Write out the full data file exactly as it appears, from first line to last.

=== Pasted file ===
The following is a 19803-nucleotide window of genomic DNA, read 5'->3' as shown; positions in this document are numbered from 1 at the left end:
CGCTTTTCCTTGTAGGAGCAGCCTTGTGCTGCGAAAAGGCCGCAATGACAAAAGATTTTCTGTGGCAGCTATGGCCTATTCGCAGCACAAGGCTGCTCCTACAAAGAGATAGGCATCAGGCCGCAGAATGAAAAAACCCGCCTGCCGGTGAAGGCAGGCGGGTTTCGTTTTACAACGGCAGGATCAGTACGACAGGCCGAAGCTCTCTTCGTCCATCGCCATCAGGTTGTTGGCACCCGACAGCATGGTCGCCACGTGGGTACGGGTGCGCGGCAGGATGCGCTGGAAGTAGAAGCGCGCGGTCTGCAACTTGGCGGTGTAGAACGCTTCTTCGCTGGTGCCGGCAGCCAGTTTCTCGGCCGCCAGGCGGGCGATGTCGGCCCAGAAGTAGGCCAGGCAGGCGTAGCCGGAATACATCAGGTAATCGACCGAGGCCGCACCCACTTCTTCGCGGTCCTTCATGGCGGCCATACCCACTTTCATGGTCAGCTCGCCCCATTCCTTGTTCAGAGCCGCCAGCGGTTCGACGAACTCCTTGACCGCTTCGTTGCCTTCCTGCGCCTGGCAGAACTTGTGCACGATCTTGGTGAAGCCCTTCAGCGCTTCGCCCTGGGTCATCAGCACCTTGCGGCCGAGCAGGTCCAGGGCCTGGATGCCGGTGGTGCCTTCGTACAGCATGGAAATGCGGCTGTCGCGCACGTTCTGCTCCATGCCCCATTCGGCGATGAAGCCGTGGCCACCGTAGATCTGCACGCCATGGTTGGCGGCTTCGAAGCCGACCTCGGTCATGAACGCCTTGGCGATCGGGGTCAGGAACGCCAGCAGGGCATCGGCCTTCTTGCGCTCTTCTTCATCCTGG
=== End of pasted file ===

The following is a 19803-nucleotide window of genomic DNA, read 5'->3' as shown; positions in this document are numbered from 1 at the left end:
CGCTTTTCCTTGTAGGAGCAGCCTTGTGCTGCGAAAAGGCCGCAATGACAAAAGATTTTCTGTGGCAGCTATGGCCTATTCGCAGCACAAGGCTGCTCCTACAAAGAGATAGGCATCAGGCCGCAGAATGAAAAAACCCGCCTGCCGGTGAAGGCAGGCGGGTTTCGTTTTACAACGGCAGGATCAGTACGACAGGCCGAAGCTCTCTTCGTCCATCGCCATCAGGTTGTTGGCACCCGACAGCATGGTCGCCACGTGGGTACGGGTGCGCGGCAGGATGCGCTGGAAGTAGAAGCGCGCGGTCTGCAACTTGGCGGTGTAGAACGCTTCTTCGCTGGTGCCGGCAGCCAGTTTCTCGGCCGCCAGGCGGGCGATGTCGGCCCAGAAGTAGGCCAGGCAGGCGTAGCCGGAATACATCAGGTAATCGACCGAGGCCGCACCCACTTCTTCGCGGTCCTTCATGGCGGCCATACCCACTTTCATGGTCAGCTCGCCCCATTCCTTGTTCAGAGCCGCCAGCGGTTCGACGAACTCCTTGACCGCTTCGTTGCCTTCCTGCGCCTGGCAGAACTTGTGCACGATCTTGGTGAAGCCCTTCAGCGCTTCGCCCTGGGTCATCAGCACCTTGCGGCCGAGCAGGTCCAGGGCCTGGATGCCGGTGGTGCCTTCGTACAGCATGGAAATGCGGCTGTCGCGCACGTTCTGCTCCATGCCCCATTCGGCGATGAAGCCGTGGCCACCGTAGATCTGCACGCCATGGTTGGCGGCTTCGAAGCCGACCTCGGTCATGAACGCCTTGGCGATCGGGGTCAGGAACGCCAGCAGGGCATCGGCCTTCTTGCGCTCTTCTTCATCCTGG